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Test and Trace

The government is in the process of rolling out a new scheme designed to identify those who have been in contact with an infected person and having them self-isolate for 14 days. This means that healthy employees may be instructed to stay away from work for two weeks. 

Absence as a result of this instruction will count as a period of incapacity for work for the purposes of Statutory Sick Pay. However there is nothing to stop them from continuing to work if that can be done from home. If the employee really does need to come to the workplace to work then the employer will simply have to treat the two weeks of isolation as a period of sickness absence. As well as SSP of £95.85 the employee will also be entitled to any contractual sick pay that is payable. 

An employer’s absence management procedures are generally designed to encourage employees to attend work and penalise those who do not – or at least encourage them to improve their attendance. An employee who has been instructed to isolate as part of the test and trace regime however is not in a position to make a choice about whether he or she is able to attend work. Indeed it is very important that they do not come to work. A reasonable employer will therefore want to make allowances for any period of forced isolation when making an assessment of the employee’s overall attendance. Absence on these grounds should not be relied upon to trigger warnings or other measures such as exclusion from bonus schemes that may otherwise be provided for in the absence management procedure. Dismissing an employee who has been instructed to self-isolate under this system would almost certainly be held to be unfair.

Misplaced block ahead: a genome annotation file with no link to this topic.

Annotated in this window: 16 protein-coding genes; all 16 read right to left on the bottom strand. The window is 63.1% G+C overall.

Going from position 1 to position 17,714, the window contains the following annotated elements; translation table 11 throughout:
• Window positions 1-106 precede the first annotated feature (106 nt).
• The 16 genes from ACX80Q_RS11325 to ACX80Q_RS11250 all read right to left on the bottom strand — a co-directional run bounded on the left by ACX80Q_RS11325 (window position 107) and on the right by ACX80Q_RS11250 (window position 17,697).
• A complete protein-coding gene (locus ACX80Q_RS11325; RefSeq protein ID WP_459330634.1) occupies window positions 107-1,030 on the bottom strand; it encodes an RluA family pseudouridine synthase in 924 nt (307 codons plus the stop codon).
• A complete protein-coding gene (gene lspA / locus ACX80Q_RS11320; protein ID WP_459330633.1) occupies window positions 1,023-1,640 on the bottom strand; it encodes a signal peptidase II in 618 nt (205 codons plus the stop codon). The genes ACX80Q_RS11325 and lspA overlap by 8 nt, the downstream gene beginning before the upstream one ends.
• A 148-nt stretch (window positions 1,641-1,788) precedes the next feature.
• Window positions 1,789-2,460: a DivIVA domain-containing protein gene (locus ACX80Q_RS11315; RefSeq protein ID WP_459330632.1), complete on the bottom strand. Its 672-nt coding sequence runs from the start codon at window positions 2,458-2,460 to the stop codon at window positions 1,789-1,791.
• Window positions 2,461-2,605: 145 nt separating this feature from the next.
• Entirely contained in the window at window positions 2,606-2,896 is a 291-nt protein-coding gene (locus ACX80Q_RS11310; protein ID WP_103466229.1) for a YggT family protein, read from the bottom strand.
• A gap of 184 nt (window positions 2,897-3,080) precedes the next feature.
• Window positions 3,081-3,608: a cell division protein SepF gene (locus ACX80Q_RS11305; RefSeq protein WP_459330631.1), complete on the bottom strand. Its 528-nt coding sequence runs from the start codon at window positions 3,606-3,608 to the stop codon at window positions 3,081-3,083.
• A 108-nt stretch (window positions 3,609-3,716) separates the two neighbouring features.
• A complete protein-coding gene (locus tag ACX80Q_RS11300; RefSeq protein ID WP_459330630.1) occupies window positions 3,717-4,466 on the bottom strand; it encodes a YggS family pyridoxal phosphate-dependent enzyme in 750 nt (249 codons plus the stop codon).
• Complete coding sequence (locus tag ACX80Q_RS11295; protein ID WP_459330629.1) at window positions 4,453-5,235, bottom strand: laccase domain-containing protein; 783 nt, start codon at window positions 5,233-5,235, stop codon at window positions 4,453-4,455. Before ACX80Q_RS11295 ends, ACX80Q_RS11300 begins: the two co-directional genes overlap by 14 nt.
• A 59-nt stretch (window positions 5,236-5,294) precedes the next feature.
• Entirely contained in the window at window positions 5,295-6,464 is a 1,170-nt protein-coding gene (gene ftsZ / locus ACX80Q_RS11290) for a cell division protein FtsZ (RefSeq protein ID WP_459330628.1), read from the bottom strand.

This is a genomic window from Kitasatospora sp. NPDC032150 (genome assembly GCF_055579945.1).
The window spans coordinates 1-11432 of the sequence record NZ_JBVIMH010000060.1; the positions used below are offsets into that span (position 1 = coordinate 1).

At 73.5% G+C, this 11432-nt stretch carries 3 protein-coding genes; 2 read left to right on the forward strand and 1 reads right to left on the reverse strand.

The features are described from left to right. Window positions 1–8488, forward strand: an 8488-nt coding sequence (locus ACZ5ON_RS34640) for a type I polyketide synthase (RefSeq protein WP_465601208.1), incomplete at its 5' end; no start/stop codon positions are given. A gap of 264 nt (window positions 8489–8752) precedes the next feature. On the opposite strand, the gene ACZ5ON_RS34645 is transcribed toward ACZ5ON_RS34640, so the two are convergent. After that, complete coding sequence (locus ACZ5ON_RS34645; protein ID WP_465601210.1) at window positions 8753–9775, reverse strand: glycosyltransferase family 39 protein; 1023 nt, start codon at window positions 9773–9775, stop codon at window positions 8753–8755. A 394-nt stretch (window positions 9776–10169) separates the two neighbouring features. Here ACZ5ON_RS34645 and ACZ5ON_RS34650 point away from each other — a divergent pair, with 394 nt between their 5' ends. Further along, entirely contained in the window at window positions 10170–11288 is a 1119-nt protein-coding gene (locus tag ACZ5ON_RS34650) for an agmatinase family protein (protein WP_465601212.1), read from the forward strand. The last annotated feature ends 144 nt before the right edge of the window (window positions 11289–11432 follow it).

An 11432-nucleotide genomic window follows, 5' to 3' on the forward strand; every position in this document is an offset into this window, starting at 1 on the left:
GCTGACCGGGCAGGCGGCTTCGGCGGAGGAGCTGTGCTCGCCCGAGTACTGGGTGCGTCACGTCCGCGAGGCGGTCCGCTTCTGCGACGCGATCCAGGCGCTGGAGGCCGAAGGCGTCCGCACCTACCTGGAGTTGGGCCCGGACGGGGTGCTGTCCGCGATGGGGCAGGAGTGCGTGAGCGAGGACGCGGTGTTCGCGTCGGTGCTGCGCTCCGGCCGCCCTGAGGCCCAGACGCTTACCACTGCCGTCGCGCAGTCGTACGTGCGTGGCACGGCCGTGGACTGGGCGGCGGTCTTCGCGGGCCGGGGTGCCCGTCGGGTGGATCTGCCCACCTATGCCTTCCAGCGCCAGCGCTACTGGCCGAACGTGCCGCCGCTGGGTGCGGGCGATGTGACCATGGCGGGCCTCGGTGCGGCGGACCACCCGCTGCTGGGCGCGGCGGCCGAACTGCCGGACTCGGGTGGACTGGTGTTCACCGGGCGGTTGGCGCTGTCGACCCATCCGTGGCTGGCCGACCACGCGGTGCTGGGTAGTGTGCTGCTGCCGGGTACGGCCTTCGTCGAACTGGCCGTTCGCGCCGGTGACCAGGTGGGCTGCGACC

Indeed it is possible that any action taken against an employee in these circumstances would trigger the health and safety rights discussed above. An employee who takes steps to protect others from danger is protected in the same way as an employee seeking to protect themselves. It is certainly arguable that an employee who stays away from work because they have been instructed to self-isolate under the Government’s test and trace scheme or because they believe that they may be infected with coronavirus falls into this category.